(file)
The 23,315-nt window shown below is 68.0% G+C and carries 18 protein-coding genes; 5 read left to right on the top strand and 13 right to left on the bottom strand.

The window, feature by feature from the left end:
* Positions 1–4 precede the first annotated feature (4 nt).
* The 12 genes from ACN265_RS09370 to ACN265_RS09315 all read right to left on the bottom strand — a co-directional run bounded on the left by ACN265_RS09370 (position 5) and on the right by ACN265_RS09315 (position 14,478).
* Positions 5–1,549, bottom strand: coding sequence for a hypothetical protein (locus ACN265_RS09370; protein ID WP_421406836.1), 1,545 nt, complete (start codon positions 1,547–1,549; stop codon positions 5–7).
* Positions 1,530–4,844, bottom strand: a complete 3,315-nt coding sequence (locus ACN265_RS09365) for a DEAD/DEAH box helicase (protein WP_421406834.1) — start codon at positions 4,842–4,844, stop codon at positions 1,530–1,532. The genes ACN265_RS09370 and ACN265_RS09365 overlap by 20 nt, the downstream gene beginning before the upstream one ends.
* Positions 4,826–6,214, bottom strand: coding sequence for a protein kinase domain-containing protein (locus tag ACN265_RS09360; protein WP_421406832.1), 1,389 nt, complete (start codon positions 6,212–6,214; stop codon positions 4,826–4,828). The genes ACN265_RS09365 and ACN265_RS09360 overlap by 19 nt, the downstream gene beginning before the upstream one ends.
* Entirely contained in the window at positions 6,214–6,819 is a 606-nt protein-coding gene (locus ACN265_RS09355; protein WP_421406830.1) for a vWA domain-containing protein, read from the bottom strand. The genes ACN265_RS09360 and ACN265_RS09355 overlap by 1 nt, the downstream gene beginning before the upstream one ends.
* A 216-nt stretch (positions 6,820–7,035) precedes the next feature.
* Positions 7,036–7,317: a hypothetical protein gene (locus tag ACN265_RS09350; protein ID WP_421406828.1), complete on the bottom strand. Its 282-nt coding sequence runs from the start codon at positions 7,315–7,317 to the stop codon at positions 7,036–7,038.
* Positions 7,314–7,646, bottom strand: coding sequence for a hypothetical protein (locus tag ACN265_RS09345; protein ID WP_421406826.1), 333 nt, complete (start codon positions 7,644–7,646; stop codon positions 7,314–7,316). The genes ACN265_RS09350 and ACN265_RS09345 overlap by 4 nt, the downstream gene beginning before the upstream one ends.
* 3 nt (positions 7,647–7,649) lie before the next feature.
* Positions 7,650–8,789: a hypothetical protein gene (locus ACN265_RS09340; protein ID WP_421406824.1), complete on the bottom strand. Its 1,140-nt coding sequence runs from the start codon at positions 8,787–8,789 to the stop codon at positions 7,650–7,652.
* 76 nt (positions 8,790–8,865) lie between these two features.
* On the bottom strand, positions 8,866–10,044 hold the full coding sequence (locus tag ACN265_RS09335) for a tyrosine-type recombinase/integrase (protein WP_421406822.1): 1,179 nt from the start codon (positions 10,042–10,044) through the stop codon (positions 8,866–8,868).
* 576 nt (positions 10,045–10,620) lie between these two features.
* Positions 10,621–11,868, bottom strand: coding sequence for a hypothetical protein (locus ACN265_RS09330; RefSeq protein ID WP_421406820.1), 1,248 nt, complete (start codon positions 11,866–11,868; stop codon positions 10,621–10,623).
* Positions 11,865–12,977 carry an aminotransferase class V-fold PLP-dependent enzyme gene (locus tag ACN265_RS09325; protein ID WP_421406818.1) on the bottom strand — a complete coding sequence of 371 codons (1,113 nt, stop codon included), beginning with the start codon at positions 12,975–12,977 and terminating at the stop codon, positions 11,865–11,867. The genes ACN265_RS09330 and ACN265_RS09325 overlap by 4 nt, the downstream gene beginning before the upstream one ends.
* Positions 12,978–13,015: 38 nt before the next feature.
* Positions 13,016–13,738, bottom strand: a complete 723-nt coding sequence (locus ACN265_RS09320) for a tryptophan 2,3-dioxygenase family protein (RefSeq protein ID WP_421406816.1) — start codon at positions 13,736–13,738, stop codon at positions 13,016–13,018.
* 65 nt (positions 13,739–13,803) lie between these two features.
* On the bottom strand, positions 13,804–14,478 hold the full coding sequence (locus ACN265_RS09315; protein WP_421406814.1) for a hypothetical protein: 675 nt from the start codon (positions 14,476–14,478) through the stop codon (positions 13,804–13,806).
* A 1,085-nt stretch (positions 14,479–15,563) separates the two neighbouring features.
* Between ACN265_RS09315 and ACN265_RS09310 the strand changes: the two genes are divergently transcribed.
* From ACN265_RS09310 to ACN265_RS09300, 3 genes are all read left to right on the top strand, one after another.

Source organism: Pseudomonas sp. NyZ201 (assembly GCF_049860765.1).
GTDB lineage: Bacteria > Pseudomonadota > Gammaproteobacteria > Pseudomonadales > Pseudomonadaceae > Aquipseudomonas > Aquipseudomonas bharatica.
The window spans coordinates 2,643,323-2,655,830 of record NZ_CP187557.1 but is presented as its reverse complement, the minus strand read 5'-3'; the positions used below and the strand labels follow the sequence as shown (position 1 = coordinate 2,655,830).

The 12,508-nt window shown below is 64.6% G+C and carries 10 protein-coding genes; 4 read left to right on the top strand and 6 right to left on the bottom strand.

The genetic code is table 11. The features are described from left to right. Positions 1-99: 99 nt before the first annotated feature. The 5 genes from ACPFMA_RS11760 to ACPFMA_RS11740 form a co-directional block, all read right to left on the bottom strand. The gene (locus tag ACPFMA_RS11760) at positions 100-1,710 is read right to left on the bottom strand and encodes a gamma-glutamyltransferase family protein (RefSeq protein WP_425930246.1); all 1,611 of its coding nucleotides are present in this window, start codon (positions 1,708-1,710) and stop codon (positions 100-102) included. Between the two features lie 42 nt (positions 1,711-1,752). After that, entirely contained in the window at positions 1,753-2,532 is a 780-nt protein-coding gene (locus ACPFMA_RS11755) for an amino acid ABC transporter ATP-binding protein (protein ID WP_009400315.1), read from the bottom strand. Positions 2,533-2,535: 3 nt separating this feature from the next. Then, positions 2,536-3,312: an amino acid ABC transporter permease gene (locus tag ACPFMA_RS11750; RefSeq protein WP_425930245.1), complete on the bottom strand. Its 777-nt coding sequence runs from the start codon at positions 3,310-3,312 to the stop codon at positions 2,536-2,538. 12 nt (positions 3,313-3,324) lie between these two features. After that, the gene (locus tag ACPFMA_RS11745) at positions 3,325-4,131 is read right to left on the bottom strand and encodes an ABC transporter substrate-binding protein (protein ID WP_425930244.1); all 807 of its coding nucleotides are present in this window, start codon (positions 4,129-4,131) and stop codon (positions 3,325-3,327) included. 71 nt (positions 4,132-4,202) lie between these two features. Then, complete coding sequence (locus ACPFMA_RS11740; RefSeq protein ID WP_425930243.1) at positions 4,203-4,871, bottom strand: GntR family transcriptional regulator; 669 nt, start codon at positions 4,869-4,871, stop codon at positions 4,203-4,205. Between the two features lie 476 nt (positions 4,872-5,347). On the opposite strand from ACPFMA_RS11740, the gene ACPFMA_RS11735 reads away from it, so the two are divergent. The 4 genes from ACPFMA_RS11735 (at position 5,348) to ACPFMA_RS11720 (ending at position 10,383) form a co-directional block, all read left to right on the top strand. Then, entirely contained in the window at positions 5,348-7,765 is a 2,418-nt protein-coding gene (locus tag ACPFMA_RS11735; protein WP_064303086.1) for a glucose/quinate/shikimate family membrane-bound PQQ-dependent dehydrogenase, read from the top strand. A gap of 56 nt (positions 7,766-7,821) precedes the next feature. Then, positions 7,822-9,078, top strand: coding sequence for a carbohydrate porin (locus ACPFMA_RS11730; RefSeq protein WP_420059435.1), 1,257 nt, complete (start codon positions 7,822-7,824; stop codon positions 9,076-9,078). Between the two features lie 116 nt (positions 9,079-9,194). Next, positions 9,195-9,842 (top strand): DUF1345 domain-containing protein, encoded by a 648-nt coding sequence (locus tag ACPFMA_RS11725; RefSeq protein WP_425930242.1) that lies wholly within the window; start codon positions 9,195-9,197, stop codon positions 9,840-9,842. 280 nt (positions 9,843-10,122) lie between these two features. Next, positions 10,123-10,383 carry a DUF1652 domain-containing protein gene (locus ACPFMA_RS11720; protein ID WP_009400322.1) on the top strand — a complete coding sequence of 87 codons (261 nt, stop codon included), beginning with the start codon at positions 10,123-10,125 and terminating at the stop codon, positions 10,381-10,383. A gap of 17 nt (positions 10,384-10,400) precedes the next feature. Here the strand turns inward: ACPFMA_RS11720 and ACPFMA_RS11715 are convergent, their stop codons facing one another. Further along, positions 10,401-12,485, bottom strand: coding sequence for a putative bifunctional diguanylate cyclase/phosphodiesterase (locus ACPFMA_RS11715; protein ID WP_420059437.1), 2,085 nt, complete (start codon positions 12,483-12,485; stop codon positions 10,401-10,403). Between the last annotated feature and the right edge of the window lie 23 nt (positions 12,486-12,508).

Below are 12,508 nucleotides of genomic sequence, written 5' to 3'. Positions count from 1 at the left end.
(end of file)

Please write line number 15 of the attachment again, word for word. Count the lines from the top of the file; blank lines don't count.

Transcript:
* On the bottom strand, positions 8,866–10,044 hold the full coding sequence (locus tag ACN265_RS09335) for a tyrosine-type recombinase/integrase (protein WP_421406822.1): 1,179 nt from the start codon (positions 10,042–10,044) through the stop codon (positions 8,866–8,868).